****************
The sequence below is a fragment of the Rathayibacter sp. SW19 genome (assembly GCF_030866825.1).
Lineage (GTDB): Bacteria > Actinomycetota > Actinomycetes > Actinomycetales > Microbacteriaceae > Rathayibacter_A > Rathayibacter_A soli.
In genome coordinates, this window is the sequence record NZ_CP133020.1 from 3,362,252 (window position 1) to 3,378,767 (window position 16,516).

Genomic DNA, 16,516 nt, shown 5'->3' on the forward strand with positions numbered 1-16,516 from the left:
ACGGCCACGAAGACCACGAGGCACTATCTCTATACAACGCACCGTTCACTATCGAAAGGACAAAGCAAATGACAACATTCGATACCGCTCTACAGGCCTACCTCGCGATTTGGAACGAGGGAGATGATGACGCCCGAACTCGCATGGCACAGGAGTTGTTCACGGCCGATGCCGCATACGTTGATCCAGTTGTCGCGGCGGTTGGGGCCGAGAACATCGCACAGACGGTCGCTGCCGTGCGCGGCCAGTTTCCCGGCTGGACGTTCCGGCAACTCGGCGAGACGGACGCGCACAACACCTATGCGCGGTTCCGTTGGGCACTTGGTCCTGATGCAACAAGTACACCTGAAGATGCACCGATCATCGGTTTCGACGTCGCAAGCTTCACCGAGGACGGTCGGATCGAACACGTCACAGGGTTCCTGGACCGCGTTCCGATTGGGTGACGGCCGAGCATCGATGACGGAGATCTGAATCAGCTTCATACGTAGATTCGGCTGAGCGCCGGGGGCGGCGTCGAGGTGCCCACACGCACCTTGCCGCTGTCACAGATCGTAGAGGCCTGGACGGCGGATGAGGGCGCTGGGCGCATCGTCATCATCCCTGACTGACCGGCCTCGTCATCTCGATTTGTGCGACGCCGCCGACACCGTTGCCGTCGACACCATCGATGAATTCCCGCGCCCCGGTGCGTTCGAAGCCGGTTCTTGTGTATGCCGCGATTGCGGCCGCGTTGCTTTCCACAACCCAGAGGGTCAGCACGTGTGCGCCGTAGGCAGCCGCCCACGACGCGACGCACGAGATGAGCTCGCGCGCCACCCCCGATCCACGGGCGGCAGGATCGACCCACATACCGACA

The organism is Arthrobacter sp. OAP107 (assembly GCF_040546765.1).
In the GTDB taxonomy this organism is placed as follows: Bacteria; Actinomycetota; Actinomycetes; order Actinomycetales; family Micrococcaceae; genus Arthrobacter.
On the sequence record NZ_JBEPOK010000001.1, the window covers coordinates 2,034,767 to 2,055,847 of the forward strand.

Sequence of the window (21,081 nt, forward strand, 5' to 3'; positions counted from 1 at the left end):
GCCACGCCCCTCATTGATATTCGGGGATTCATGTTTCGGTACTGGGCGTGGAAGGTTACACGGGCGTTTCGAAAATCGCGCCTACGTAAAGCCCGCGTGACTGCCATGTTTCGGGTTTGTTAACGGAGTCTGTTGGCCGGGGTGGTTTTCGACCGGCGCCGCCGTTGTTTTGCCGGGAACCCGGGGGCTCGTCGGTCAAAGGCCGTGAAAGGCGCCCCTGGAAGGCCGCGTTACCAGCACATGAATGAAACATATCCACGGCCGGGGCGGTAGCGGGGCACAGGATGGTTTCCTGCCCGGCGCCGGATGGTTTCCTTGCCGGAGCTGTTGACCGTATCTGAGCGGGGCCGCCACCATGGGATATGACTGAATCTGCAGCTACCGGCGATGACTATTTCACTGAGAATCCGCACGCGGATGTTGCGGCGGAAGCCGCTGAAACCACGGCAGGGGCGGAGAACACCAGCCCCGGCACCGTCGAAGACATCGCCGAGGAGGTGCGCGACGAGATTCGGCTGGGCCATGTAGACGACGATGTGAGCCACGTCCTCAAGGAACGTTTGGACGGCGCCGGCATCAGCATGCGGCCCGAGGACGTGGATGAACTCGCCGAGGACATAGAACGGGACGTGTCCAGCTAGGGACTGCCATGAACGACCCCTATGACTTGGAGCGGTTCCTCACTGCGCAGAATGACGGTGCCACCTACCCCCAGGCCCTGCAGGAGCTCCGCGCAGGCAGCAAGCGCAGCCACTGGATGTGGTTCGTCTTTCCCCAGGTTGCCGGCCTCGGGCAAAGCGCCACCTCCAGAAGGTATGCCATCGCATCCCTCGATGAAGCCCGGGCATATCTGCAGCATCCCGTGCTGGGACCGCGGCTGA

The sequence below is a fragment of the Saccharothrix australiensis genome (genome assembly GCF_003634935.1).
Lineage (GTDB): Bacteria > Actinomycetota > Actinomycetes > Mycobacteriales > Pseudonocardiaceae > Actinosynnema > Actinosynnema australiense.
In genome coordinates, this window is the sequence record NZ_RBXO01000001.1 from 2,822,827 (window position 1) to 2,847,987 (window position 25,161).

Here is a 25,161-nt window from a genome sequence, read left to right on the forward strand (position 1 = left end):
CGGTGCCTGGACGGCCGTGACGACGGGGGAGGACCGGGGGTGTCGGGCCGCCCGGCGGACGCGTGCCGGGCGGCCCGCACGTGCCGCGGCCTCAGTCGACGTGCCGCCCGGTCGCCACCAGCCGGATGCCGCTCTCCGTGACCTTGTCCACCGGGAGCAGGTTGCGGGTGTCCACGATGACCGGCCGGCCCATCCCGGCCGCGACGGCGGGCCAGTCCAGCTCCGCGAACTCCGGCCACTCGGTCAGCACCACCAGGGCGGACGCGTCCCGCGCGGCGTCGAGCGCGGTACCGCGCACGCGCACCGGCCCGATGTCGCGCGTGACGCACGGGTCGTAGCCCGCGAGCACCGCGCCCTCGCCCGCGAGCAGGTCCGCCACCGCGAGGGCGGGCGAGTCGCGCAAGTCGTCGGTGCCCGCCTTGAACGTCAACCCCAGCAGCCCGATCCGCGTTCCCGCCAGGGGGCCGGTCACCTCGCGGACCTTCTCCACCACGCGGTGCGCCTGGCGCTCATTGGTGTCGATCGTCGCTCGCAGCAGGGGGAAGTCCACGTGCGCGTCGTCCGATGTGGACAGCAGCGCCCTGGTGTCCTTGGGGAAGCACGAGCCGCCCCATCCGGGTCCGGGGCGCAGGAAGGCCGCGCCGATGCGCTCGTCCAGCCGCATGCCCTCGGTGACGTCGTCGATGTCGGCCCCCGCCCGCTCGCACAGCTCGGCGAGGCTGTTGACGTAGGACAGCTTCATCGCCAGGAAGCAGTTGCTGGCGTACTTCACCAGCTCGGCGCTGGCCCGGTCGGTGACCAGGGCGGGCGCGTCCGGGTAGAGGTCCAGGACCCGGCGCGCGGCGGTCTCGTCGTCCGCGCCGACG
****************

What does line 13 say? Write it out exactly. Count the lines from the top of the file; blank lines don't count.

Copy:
In genome coordinates, this window is the sequence record NZ_RBXO01000001.1 from 2,822,827 (window position 1) to 2,847,987 (window position 25,161).